Submitted to: Avian Diseases
Publication Type: Peer Reviewed Journal
Publication Acceptance Date: 11/15/1995
Publication Date: N/A
Citation: Interpretive Summary: Several field isolates of the virus that causes Newcastle disease in chickens were isolated from healthy birds in Georgia, Alabama, Mississippi, Texas and Puerto Rico. Biological properties of these viruses indicated they were a variety of this agent that does not cause disease and were more typical of live-virus vaccine types. Using techniques to amplify and analyze genetic material from the virus also pointed to the fact these were vaccine type viruses. Although these viruses were similar to vaccine types, there was a small amount of variation detected in the genetic material as compared to live-virus vaccines. Consequently, some genetic differences do arise following replication of these virus types after vaccination of chickens with live- virus. However, these differences do not change the virus enough to cause disease in birds.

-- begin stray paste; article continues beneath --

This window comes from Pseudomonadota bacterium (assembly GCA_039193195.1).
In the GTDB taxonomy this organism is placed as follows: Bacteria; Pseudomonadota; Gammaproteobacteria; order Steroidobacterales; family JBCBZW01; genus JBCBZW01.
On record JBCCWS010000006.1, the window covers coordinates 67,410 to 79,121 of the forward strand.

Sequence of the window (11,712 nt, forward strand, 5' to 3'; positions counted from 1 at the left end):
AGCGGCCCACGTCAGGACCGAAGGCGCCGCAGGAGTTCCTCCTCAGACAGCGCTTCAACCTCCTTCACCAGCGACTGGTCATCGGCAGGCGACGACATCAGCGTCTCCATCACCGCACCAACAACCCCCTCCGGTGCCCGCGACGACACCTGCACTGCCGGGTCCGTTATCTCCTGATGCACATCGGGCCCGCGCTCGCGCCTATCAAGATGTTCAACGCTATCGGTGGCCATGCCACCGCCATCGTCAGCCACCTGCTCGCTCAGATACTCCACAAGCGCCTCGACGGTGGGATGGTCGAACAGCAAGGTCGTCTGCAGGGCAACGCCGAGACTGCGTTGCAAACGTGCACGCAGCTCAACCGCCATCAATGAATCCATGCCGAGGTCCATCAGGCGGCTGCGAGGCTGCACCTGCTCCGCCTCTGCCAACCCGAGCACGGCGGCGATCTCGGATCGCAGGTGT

Technical Abstract: Nine Newcastle disease virus (NDV) isolates obtained from Puerto Rico, Georgia, Alabama, Mississippi, and Texas were analyzed for in vivo pathogenicity, biological properties (hemagglutination of mammalian erythrocytes), and for sequence variation at the amino acid and sense RNA level of the fusion protein cleavage site. Intracerebral pathogenicity index values ranged from 0 to 0.3 and the intravenous pathogenicity index obtained from all isolates was 0. Four isolates hemagglutinated bovine erythrocytes, while no hemagglutination was observed using equine erythrocytes. By direct sequencing of reverse transcription polymerase chain reaction products, all the isolates had the predicted fusion cleavage sequence comparable to lentogenic NDV strains. Based on nucleotide sequence, the viruses could be grouped phylogenetically with the B1 vaccine type virus. However, nucleotide sequences were not 100% similar to the B1 or La Sota NDV strains indicating that minor genetic heterogeneity occurs among lentogenic field isolates of NDV.